Looking back at the last legislative term, what were the most significant achievements or challenges you faced as a young member of the European Parliament?
This term has brought more young MEPs than there were in previous legislatures. At the very beginning, it was unusual to have had security ask about my badge — because based on my age, they thought I am an assistant (laughs).
We (cross party, younger members) tried to organise ourselves quite early on to make our voice and perspectives heard. It was time to bring about some changes at the parliament, as the structures we have seen do not match the current realities.
With my everyday work, commitments and ways in doing legislation — being transparent, being open to people and approachable, me (and many of my young colleagues) have shown that a different politics is possible and that men in grey suits who speak in a bureaucratic language nobody outside of their bubble understands are not the norm and that is time to change that.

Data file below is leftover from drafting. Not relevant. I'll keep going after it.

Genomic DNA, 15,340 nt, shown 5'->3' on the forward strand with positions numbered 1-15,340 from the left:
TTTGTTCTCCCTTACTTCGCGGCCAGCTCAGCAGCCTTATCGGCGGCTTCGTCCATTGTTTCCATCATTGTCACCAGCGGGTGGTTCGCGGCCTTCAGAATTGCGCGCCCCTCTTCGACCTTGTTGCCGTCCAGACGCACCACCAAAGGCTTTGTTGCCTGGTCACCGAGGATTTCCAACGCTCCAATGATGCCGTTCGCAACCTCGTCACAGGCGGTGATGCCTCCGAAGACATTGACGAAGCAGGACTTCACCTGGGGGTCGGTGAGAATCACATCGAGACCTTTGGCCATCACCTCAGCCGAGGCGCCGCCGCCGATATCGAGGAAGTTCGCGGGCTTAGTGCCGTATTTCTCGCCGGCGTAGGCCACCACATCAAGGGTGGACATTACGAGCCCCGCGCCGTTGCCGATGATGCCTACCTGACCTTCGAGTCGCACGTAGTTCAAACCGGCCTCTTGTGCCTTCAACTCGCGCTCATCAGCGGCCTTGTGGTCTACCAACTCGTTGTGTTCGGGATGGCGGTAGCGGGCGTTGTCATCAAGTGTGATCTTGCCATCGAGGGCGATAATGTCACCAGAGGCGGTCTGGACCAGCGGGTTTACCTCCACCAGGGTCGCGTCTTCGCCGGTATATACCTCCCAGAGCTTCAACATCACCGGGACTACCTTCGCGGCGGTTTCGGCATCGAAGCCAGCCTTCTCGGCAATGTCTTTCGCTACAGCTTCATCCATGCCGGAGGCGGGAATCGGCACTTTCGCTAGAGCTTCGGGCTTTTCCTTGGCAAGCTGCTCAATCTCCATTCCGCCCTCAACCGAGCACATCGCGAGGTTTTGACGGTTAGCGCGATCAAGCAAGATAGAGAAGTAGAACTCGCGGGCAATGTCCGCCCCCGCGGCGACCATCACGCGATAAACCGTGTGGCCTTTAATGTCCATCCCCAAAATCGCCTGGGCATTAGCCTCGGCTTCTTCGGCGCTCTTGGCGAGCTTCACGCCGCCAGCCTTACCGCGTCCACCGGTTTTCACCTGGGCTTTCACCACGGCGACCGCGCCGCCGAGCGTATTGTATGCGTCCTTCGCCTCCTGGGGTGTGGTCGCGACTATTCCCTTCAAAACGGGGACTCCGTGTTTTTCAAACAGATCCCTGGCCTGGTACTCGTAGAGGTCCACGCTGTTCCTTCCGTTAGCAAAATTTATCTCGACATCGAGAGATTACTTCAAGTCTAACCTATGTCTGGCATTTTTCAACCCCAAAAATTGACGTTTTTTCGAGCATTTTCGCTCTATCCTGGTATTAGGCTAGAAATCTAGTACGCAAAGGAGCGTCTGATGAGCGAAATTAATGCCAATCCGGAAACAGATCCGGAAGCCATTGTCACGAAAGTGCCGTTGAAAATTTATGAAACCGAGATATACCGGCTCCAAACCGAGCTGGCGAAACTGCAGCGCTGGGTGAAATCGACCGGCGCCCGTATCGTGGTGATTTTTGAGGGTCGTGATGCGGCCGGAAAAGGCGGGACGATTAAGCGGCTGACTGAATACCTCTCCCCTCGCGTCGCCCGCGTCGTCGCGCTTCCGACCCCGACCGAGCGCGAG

If we want to have more young MEPs we also need to assure their right to maternity leave as we can be good mothers and good politicians.
We did achieve quite a lot (and I am saying ‘we’ as I myself could not achieve it all without the understanding and support of my colleagues) most notably we put an end to unpaid traineeships, we advocated for more possibilities for remote interactions at the parliament, we were at the forefront in the fight for climate, young people, abortion rights and others.
Given that the Covid pandemic has influenced our work and put us into unprecedented working conditions, I think we still managed to put our ways and ideas through and adjust rather quickly to the working methods.
How do you think your age and generational perspective have influenced your work and decision-making in the European Parliament? Can you provide examples of issues where your perspective differed from older colleagues?